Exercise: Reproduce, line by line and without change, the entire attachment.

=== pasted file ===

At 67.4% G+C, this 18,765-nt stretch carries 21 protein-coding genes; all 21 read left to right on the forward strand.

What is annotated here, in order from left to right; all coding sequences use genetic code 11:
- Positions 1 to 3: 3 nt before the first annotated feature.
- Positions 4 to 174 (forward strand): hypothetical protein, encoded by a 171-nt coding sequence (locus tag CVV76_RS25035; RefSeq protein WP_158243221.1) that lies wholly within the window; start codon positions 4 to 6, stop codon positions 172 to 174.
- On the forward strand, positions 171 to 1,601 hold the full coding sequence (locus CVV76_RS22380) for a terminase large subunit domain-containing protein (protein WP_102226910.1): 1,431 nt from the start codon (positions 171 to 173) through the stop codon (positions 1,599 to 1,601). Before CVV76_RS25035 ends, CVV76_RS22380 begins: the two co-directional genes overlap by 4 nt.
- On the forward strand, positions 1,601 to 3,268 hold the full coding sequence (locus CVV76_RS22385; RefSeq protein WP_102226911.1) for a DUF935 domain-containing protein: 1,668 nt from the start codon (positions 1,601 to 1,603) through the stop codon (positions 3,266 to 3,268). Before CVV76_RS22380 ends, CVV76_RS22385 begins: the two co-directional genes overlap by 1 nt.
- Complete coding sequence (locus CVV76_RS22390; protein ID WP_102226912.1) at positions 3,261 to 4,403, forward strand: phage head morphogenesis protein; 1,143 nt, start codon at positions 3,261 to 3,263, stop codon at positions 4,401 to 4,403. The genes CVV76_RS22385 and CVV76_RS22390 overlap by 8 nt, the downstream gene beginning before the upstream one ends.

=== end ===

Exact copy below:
At 67.4% G+C, this 18,765-nt stretch carries 21 protein-coding genes; all 21 read left to right on the forward strand.

What is annotated here, in order from left to right; all coding sequences use genetic code 11:
- Positions 1 to 3: 3 nt before the first annotated feature.
- Positions 4 to 174 (forward strand): hypothetical protein, encoded by a 171-nt coding sequence (locus tag CVV76_RS25035; RefSeq protein WP_158243221.1) that lies wholly within the window; start codon positions 4 to 6, stop codon positions 172 to 174.
- On the forward strand, positions 171 to 1,601 hold the full coding sequence (locus CVV76_RS22380) for a terminase large subunit domain-containing protein (protein WP_102226910.1): 1,431 nt from the start codon (positions 171 to 173) through the stop codon (positions 1,599 to 1,601). Before CVV76_RS25035 ends, CVV76_RS22380 begins: the two co-directional genes overlap by 4 nt.
- On the forward strand, positions 1,601 to 3,268 hold the full coding sequence (locus CVV76_RS22385; RefSeq protein WP_102226911.1) for a DUF935 domain-containing protein: 1,668 nt from the start codon (positions 1,601 to 1,603) through the stop codon (positions 3,266 to 3,268). Before CVV76_RS22380 ends, CVV76_RS22385 begins: the two co-directional genes overlap by 1 nt.
- Complete coding sequence (locus CVV76_RS22390; protein ID WP_102226912.1) at positions 3,261 to 4,403, forward strand: phage head morphogenesis protein; 1,143 nt, start codon at positions 3,261 to 3,263, stop codon at positions 4,401 to 4,403. The genes CVV76_RS22385 and CVV76_RS22390 overlap by 8 nt, the downstream gene beginning before the upstream one ends.